Saturday, October 12, 2019

Newman and the Four Women to be Canonized

Yesterday I mentioned that four women will be canonized with Newman tomorrow at St. Peter's Basilica--or that Newman will be canonized with four women--and The Catholic Herald, in the midst of its celebration of Newman, does offer background on these saints, three religious and one laywoman:

Pope Francis will canonize four women alongside John Henry Newman this Sunday. These women – a stigmatist, a mystic, a Roman orphan, and Nobel Peace prize nominee – also proclaimed Christ through their lives and their miracles in a unique way.

In its profile of Mother Mariam Thresia of India, founder of the Congregation of the Holy Family , the Herald offers this quotation:

“Our main charisma is family apostolate. We have schools, hospitals and counseling centers etc. But our main focus is the family apostolate. Making the families like a Holy Family of Nazareth,” Sister Dr. Vinaya of the Congregation of the Holy Family said.

Having just read Newman's homily on the Feast of the Holy Rosary and its connection with the Holy Family, I can see how he and Mother Mariam have this in common.

The Swiss Marguerite Bays was a laywoman serving her parish community and handing on the faith--Newman would praise her for that:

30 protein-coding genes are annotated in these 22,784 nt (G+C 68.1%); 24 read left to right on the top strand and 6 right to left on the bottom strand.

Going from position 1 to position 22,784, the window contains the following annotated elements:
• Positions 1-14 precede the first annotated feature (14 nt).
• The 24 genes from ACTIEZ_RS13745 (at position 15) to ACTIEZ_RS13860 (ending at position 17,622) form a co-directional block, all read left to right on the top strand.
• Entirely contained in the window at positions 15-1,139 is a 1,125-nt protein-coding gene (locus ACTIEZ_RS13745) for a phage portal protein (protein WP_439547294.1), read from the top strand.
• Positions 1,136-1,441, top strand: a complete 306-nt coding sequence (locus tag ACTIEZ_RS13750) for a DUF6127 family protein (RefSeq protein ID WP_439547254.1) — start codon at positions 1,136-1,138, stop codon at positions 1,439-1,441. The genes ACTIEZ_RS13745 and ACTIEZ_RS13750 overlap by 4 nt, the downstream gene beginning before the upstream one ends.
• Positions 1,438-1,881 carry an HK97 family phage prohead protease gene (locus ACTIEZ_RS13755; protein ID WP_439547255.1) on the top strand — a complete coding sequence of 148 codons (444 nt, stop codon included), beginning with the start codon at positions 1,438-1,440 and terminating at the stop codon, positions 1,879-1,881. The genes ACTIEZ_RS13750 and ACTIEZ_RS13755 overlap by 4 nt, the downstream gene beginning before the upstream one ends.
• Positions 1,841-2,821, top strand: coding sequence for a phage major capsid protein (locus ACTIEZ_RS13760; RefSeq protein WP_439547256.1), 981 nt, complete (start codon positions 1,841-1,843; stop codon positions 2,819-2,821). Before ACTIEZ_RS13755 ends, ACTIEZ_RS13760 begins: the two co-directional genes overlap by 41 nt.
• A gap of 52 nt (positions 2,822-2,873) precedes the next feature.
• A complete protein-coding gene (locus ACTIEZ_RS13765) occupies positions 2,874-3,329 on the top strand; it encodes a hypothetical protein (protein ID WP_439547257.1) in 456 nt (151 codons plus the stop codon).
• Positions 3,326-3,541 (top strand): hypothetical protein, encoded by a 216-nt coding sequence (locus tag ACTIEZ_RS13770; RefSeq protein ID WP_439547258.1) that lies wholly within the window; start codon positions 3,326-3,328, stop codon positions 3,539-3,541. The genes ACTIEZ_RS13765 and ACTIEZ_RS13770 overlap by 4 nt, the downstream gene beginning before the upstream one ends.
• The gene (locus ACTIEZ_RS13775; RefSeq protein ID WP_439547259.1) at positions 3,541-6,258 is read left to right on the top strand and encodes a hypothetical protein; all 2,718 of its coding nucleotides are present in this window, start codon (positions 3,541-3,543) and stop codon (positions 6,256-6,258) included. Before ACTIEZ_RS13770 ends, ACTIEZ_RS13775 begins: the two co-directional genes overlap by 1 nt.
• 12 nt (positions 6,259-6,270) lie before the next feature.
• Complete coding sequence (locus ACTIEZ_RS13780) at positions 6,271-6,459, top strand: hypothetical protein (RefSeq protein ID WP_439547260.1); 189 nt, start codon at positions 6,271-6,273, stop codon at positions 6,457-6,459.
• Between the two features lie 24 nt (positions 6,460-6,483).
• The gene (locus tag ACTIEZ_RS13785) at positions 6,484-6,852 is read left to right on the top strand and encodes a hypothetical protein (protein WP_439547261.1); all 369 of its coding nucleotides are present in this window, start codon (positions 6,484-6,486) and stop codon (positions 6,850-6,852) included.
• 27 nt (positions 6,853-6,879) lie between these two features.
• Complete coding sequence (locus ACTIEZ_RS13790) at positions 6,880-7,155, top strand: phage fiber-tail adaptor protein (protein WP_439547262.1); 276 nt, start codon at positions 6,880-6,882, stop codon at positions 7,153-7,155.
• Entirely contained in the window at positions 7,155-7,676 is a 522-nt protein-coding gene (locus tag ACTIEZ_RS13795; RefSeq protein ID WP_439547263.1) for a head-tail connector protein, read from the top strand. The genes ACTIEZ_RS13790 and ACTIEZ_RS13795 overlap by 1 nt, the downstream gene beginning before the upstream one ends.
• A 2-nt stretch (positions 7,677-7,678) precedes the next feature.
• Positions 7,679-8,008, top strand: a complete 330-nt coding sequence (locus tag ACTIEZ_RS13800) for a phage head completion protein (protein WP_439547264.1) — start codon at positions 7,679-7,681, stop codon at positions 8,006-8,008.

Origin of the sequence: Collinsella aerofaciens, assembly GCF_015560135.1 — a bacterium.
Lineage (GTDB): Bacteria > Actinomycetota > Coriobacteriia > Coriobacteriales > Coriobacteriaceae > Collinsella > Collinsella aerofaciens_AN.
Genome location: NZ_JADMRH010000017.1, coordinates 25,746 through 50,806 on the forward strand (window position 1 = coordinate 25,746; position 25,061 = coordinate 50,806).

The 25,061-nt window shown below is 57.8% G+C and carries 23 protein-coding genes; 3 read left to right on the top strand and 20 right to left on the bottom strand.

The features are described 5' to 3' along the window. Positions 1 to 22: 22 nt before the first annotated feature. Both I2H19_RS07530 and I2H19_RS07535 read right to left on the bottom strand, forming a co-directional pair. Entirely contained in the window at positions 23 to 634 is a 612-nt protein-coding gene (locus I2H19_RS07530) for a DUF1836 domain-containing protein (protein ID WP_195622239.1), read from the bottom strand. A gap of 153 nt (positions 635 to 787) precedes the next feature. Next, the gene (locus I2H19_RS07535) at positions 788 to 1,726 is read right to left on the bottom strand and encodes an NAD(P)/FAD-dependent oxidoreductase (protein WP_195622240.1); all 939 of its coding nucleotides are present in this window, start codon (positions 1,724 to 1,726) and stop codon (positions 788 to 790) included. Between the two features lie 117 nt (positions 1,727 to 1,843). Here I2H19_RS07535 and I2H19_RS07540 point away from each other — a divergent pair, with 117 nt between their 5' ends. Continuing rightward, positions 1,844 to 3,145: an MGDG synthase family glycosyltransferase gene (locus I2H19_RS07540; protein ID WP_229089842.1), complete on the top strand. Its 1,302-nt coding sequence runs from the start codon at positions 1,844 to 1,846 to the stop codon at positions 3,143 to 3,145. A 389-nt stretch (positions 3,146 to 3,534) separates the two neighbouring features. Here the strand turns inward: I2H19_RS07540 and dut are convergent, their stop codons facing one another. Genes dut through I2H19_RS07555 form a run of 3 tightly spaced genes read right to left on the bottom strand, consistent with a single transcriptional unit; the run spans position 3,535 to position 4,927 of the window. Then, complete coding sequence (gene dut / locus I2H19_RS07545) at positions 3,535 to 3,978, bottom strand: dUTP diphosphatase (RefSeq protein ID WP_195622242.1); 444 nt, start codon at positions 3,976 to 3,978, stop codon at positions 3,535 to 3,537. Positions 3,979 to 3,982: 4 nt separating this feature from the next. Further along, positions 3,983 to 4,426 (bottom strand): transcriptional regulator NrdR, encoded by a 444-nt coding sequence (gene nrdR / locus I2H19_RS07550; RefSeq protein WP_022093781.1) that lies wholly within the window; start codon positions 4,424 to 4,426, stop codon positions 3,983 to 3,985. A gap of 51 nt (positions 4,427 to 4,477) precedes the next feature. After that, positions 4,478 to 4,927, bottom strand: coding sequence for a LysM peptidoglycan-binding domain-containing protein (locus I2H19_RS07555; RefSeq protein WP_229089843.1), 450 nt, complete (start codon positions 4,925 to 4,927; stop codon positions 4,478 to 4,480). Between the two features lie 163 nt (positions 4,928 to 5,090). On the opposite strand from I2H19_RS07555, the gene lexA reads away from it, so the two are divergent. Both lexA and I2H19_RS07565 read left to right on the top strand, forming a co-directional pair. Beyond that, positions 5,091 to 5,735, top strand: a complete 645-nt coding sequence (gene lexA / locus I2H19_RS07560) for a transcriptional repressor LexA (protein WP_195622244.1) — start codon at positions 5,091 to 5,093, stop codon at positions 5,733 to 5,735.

This 19th century Swiss laywoman and stigmatist, who dedicated her life to prayer and service to her parish community without marrying or entering a religious community. As a Third Order Franciscan, she lived a simple life as a dressmaker and carried out a lay apostolate as a catechist.

Newman would have similarly lauded both Mother Giuseppina Vannini and Sister Dulce Lopes for their service to the poor and suffering.

But what connections would the women have found with Newman and his life and works? Since two of the sisters founded religious orders, they would have shared the common concerns involved in that process. Newman's own service to the poor in Littlemore and Birmingham is a common bond. His support for the Catholic laity and his desire that we know our faith certainly connects Marguerite Bays's good works in her parish.

Of course, what the five share is their love for God and their love for their neighbor, fulfilling Jesus's greatest commandments.

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